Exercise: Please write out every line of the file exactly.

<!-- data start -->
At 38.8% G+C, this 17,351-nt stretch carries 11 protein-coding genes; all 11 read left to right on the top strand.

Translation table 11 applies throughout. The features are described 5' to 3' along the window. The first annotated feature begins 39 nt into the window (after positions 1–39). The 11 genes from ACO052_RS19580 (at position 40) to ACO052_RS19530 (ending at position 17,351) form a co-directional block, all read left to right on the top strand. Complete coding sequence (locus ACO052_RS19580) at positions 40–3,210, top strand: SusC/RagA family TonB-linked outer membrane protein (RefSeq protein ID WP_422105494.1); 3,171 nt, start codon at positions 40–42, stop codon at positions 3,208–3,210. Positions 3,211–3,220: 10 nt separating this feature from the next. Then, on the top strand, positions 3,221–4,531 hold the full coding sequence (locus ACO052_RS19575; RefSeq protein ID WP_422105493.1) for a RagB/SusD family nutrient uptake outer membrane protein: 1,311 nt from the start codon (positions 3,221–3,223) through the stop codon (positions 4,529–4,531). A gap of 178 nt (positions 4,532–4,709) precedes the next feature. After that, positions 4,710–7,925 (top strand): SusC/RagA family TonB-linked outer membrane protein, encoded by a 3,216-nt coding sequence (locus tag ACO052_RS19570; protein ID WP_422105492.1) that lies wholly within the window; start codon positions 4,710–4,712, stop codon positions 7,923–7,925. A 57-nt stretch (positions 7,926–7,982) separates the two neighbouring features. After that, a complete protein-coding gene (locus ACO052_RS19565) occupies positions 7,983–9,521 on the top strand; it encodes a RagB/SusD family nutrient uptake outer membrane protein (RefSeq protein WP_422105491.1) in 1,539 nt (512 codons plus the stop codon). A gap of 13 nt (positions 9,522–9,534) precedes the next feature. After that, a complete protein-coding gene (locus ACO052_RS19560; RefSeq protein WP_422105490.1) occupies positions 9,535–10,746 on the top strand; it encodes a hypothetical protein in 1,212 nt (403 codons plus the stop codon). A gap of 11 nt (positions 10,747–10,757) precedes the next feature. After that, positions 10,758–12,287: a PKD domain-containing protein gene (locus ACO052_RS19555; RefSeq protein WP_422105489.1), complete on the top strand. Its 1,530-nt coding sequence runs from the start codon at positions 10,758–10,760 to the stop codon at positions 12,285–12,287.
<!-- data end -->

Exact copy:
At 38.8% G+C, this 17,351-nt stretch carries 11 protein-coding genes; all 11 read left to right on the top strand.

Translation table 11 applies throughout. The features are described 5' to 3' along the window. The first annotated feature begins 39 nt into the window (after positions 1–39). The 11 genes from ACO052_RS19580 (at position 40) to ACO052_RS19530 (ending at position 17,351) form a co-directional block, all read left to right on the top strand. Complete coding sequence (locus ACO052_RS19580) at positions 40–3,210, top strand: SusC/RagA family TonB-linked outer membrane protein (RefSeq protein ID WP_422105494.1); 3,171 nt, start codon at positions 40–42, stop codon at positions 3,208–3,210. Positions 3,211–3,220: 10 nt separating this feature from the next. Then, on the top strand, positions 3,221–4,531 hold the full coding sequence (locus ACO052_RS19575; RefSeq protein ID WP_422105493.1) for a RagB/SusD family nutrient uptake outer membrane protein: 1,311 nt from the start codon (positions 3,221–3,223) through the stop codon (positions 4,529–4,531). A gap of 178 nt (positions 4,532–4,709) precedes the next feature. After that, positions 4,710–7,925 (top strand): SusC/RagA family TonB-linked outer membrane protein, encoded by a 3,216-nt coding sequence (locus tag ACO052_RS19570; protein ID WP_422105492.1) that lies wholly within the window; start codon positions 4,710–4,712, stop codon positions 7,923–7,925. A 57-nt stretch (positions 7,926–7,982) separates the two neighbouring features. After that, a complete protein-coding gene (locus ACO052_RS19565) occupies positions 7,983–9,521 on the top strand; it encodes a RagB/SusD family nutrient uptake outer membrane protein (RefSeq protein WP_422105491.1) in 1,539 nt (512 codons plus the stop codon). A gap of 13 nt (positions 9,522–9,534) precedes the next feature. After that, a complete protein-coding gene (locus ACO052_RS19560; RefSeq protein WP_422105490.1) occupies positions 9,535–10,746 on the top strand; it encodes a hypothetical protein in 1,212 nt (403 codons plus the stop codon). A gap of 11 nt (positions 10,747–10,757) precedes the next feature. After that, positions 10,758–12,287: a PKD domain-containing protein gene (locus ACO052_RS19555; RefSeq protein WP_422105489.1), complete on the top strand. Its 1,530-nt coding sequence runs from the start codon at positions 10,758–10,760 to the stop codon at positions 12,285–12,287.